Business & Investment

Singapore at Fifty

On August 9 this year, Singapore celebrated 50 years of independence with fireworks, events and parties across the island. It has become independent twice, once from British when it decolonised from Great Britain in 1959 and then in 1965 when it was expelled from the Federation of Malaysia. This small island tucked in a corner of the Pacific Ocean has grown, literally and metaphorically, to be a force to be reckoned with globally.

Singapore is indeed small – just 716.1 square kilometres. Fifty years ago, this was a poor tropical island with few natural resources, no compulsory education and a potentially explosive racially and religiously diverse population. Now it is a stable country, ranked as one of the safest in the world, a global financial and export centre with some of the world’s most highly skilled workforce. It has also been rather successful: over the last five decades, GDP per capita has increased at a 10 per cent compound annual rate.

That record is a tribute to Lee Kuan Yew, the country’s first Prime Minister, who died earlier this year. He set out to unite the different races and create a new, united nation. Economic success was regarded as essential, not just for economic development but to help stabilize the country politically.

Singapore was historically one of the world’s busiest ports, thanks to natural resources nearby like Malaysia’s palm oil and oil in Jarong but Lee’s government had much more ambitious aims and set out to expand Singapore’s economic base http://www.forbes.com/sites/forbesasia/2014/07/10/what-makes-an-asian-tiger-singapores-unlikely-economic-success-lies-in-its-history/. Initially the government focused on attracting foreign manufacturing companies with a low cost workforce, but increasing competition from other Asian countries towards the end of the 1970s led to a realization that Singapore needed to evolve into a more highly skilled economy.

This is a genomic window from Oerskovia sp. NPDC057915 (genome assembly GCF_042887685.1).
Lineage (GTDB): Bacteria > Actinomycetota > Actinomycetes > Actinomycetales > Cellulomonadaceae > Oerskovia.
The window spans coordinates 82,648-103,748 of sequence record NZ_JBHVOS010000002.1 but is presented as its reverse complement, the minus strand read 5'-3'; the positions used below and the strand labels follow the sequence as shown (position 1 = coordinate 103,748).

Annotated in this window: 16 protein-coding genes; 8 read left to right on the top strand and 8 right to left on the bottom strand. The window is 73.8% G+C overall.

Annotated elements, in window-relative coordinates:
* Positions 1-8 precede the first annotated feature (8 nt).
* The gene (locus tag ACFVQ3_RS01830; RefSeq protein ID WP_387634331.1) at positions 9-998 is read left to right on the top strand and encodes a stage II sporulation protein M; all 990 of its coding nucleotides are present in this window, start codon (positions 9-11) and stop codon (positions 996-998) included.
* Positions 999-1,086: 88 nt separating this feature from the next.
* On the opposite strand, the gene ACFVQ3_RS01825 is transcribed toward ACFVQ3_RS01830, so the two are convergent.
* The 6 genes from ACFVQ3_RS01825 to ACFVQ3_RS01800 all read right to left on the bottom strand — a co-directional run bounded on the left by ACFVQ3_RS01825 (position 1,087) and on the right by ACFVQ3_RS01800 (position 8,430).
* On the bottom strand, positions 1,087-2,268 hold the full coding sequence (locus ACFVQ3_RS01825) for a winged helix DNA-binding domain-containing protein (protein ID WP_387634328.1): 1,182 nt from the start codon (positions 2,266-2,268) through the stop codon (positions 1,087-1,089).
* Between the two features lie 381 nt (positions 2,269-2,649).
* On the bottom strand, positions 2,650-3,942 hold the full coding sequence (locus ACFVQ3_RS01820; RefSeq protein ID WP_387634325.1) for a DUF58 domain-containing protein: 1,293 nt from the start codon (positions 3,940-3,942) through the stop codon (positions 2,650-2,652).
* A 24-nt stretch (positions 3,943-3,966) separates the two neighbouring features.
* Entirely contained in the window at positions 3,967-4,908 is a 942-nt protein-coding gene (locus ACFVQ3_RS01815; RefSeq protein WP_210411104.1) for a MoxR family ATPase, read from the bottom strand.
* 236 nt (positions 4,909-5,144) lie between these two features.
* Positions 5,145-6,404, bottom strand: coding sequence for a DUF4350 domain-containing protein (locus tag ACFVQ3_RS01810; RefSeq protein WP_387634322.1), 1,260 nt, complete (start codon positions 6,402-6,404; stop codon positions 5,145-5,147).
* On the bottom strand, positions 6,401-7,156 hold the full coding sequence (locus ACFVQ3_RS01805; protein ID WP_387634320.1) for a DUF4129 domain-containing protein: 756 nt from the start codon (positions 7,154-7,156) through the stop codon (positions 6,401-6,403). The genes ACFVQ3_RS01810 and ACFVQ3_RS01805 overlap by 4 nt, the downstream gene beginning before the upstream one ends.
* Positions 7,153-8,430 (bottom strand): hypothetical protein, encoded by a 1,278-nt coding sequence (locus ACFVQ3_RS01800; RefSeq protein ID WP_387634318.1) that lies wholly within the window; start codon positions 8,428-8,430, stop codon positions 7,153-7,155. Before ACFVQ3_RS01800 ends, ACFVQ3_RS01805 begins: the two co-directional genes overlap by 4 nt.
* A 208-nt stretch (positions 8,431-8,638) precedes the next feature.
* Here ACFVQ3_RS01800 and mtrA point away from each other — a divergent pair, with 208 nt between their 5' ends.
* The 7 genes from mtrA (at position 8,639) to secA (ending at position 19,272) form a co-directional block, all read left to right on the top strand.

The government began to focus on education and eventually created a system that enabled more academically gifted students to excel. Today Singapore’s education system is one of the best in the world, with TIMSS – which ranks progress in maths and science –  regularly rating its students top in both on a global basis.  This has helped Singapore evolve over the last two decades into a leading centre for research, science and technology, with government incentives to attract major pharmaceuticals and technology companies to invest locally.

As the oil boom of the 1970s flourished, Singapore became regarded as one of the most desirable locations for expatriates, enhanced by a combination of fiscal and regulatory incentives. With zero tolerance for crimes of any kind – including chewing gum and dropping litter – Singapore became, and has remained, one of the safest places in the world.

Visitors are often struck by the general obedience of the population:  staff smile at customers in shops thanks to government efforts to encourage smiling and car pools help to reduce traffic congestion. Lee’s government may have been a dictatorship, but it was a benevolent one, and the current government shares those characteristics. Freedom of expression in Singapore is limited, but there is a communal interest in ensuring the island’s stability and civil order, essential for the livelihoods of the island’s working population of around 3.5 million and 1.3 million expatriates.[9]

Lee’s government also set out to create a premier financial trading centre in Asia with tax incentives for foreign companies and zero tolerance of corruption. Today, says Joel Carpenter, Group Marketing Manager St James’s Place Asia, Singapore is the most highly regulated financial market in Asia, second only to Hong Kong in terms of volumes traded[10].